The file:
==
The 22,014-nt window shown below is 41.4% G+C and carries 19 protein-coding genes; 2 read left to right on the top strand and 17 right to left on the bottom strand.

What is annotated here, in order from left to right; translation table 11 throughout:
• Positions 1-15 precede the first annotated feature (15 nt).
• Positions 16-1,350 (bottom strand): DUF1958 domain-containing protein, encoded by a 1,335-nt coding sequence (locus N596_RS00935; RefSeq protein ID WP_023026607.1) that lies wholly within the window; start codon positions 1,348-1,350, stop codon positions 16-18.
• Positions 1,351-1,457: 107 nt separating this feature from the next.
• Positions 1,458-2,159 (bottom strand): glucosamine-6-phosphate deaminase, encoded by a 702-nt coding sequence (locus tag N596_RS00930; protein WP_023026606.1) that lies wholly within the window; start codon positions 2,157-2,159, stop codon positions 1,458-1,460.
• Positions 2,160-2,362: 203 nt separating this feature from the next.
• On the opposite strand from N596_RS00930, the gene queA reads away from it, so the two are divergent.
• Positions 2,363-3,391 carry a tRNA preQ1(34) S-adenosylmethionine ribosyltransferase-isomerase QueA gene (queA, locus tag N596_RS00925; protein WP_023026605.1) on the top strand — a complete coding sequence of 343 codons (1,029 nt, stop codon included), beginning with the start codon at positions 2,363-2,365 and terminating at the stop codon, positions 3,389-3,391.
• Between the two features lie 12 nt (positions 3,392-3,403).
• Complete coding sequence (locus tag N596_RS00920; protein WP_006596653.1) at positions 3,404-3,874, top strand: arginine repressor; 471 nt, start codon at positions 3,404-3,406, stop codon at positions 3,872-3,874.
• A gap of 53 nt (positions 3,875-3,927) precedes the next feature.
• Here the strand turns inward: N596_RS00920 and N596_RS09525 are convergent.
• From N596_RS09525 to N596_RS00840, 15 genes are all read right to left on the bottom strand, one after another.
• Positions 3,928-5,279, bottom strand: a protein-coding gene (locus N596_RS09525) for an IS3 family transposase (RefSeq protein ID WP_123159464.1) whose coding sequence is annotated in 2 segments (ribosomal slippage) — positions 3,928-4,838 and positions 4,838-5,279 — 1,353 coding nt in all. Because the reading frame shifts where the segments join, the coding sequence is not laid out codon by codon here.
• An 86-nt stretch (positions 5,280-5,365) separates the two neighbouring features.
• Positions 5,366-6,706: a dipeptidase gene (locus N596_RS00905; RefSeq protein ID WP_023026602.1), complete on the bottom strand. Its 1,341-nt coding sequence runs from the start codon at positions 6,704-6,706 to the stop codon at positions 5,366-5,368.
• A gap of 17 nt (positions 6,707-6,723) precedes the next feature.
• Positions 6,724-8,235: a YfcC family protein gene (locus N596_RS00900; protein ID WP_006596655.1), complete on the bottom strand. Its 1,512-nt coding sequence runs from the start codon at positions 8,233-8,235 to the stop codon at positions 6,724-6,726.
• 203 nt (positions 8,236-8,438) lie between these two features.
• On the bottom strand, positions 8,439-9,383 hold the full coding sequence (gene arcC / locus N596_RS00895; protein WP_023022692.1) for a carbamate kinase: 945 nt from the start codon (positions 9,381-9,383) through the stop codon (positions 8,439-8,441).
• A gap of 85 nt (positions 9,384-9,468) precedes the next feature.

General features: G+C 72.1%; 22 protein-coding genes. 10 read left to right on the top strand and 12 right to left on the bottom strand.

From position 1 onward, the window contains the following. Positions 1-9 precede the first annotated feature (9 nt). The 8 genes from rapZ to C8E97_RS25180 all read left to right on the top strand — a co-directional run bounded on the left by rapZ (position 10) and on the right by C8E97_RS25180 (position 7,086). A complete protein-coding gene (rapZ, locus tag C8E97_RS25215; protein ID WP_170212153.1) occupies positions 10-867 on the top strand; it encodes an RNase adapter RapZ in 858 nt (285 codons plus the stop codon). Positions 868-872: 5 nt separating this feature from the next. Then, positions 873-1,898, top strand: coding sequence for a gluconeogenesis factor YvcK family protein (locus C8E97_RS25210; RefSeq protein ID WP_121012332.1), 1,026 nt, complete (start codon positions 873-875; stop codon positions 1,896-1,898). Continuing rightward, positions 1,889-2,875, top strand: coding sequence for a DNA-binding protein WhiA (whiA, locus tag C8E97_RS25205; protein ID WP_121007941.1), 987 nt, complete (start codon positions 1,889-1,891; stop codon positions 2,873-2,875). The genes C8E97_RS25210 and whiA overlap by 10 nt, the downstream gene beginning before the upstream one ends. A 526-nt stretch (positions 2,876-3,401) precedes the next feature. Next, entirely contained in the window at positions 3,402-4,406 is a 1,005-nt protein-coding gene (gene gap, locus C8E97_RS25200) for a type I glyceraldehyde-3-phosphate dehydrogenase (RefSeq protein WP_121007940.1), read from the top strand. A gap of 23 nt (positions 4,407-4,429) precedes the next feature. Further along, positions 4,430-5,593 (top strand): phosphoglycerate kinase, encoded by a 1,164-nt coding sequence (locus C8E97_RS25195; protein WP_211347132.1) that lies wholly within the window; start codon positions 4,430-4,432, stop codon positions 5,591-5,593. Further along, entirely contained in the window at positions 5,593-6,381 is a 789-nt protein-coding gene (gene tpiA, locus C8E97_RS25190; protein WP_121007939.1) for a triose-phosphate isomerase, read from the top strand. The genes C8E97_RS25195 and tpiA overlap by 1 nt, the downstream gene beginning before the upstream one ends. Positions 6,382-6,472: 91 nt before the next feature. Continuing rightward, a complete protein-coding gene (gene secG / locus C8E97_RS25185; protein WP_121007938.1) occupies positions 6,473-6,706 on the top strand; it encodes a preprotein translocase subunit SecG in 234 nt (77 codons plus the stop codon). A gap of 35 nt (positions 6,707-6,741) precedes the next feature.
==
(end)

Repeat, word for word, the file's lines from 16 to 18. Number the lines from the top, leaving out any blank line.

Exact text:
• An 86-nt stretch (positions 5,280-5,365) separates the two neighbouring features.
• Positions 5,366-6,706: a dipeptidase gene (locus N596_RS00905; RefSeq protein ID WP_023026602.1), complete on the bottom strand. Its 1,341-nt coding sequence runs from the start codon at positions 6,704-6,706 to the stop codon at positions 5,366-5,368.
• A gap of 17 nt (positions 6,707-6,723) precedes the next feature.